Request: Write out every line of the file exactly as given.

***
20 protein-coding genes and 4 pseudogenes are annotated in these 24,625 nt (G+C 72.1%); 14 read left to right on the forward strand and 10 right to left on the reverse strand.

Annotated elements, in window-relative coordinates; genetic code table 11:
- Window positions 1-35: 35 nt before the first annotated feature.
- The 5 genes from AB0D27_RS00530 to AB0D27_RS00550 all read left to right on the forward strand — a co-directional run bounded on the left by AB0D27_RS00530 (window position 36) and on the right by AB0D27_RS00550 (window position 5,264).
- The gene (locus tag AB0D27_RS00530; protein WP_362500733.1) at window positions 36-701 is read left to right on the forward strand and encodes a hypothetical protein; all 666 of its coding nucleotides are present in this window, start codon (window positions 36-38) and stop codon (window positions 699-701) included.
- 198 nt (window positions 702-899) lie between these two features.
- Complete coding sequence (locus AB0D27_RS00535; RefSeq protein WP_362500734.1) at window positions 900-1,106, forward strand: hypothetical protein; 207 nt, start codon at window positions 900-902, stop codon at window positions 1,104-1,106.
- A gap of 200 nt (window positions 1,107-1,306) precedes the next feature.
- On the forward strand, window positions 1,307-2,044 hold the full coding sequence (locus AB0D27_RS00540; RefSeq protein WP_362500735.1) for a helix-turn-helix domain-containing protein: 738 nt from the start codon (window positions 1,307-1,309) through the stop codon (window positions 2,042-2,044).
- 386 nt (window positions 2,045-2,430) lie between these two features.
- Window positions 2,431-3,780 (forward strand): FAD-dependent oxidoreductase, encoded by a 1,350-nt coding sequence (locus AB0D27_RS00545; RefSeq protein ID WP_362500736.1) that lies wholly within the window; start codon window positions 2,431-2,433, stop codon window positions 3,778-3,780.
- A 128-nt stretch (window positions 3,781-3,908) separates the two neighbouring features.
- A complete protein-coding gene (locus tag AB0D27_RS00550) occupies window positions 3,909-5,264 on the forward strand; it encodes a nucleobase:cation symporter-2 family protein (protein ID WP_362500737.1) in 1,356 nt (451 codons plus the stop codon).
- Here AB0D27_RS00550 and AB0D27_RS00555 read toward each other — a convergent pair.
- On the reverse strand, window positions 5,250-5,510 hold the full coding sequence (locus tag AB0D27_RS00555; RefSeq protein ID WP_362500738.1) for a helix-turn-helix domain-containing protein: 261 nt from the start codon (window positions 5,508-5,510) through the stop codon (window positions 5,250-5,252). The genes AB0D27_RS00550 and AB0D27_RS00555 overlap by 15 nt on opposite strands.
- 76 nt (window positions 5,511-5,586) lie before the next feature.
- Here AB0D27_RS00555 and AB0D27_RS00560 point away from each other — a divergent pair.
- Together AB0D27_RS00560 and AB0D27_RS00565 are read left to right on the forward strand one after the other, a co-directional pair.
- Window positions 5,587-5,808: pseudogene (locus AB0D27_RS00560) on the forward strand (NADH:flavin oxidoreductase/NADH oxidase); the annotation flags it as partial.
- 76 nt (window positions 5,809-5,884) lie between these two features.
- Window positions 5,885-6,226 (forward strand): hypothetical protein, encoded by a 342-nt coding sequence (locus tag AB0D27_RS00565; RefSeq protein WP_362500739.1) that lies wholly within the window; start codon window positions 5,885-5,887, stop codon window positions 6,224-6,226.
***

20 protein-coding genes and 4 pseudogenes are annotated in these 24,625 nt (G+C 72.1%); 14 read left to right on the forward strand and 10 right to left on the reverse strand.

Annotated elements, in window-relative coordinates; genetic code table 11:
- Window positions 1-35: 35 nt before the first annotated feature.
- The 5 genes from AB0D27_RS00530 to AB0D27_RS00550 all read left to right on the forward strand — a co-directional run bounded on the left by AB0D27_RS00530 (window position 36) and on the right by AB0D27_RS00550 (window position 5,264).
- The gene (locus tag AB0D27_RS00530; protein WP_362500733.1) at window positions 36-701 is read left to right on the forward strand and encodes a hypothetical protein; all 666 of its coding nucleotides are present in this window, start codon (window positions 36-38) and stop codon (window positions 699-701) included.
- 198 nt (window positions 702-899) lie between these two features.
- Complete coding sequence (locus AB0D27_RS00535; RefSeq protein WP_362500734.1) at window positions 900-1,106, forward strand: hypothetical protein; 207 nt, start codon at window positions 900-902, stop codon at window positions 1,104-1,106.
- A gap of 200 nt (window positions 1,107-1,306) precedes the next feature.
- On the forward strand, window positions 1,307-2,044 hold the full coding sequence (locus AB0D27_RS00540; RefSeq protein WP_362500735.1) for a helix-turn-helix domain-containing protein: 738 nt from the start codon (window positions 1,307-1,309) through the stop codon (window positions 2,042-2,044).
- 386 nt (window positions 2,045-2,430) lie between these two features.
- Window positions 2,431-3,780 (forward strand): FAD-dependent oxidoreductase, encoded by a 1,350-nt coding sequence (locus AB0D27_RS00545; RefSeq protein ID WP_362500736.1) that lies wholly within the window; start codon window positions 2,431-2,433, stop codon window positions 3,778-3,780.
- A 128-nt stretch (window positions 3,781-3,908) separates the two neighbouring features.
- A complete protein-coding gene (locus tag AB0D27_RS00550) occupies window positions 3,909-5,264 on the forward strand; it encodes a nucleobase:cation symporter-2 family protein (protein ID WP_362500737.1) in 1,356 nt (451 codons plus the stop codon).
- Here AB0D27_RS00550 and AB0D27_RS00555 read toward each other — a convergent pair.
- On the reverse strand, window positions 5,250-5,510 hold the full coding sequence (locus tag AB0D27_RS00555; RefSeq protein ID WP_362500738.1) for a helix-turn-helix domain-containing protein: 261 nt from the start codon (window positions 5,508-5,510) through the stop codon (window positions 5,250-5,252). The genes AB0D27_RS00550 and AB0D27_RS00555 overlap by 15 nt on opposite strands.
- 76 nt (window positions 5,511-5,586) lie before the next feature.
- Here AB0D27_RS00555 and AB0D27_RS00560 point away from each other — a divergent pair.
- Together AB0D27_RS00560 and AB0D27_RS00565 are read left to right on the forward strand one after the other, a co-directional pair.
- Window positions 5,587-5,808: pseudogene (locus AB0D27_RS00560) on the forward strand (NADH:flavin oxidoreductase/NADH oxidase); the annotation flags it as partial.
- 76 nt (window positions 5,809-5,884) lie between these two features.
- Window positions 5,885-6,226 (forward strand): hypothetical protein, encoded by a 342-nt coding sequence (locus tag AB0D27_RS00565; RefSeq protein WP_362500739.1) that lies wholly within the window; start codon window positions 5,885-5,887, stop codon window positions 6,224-6,226.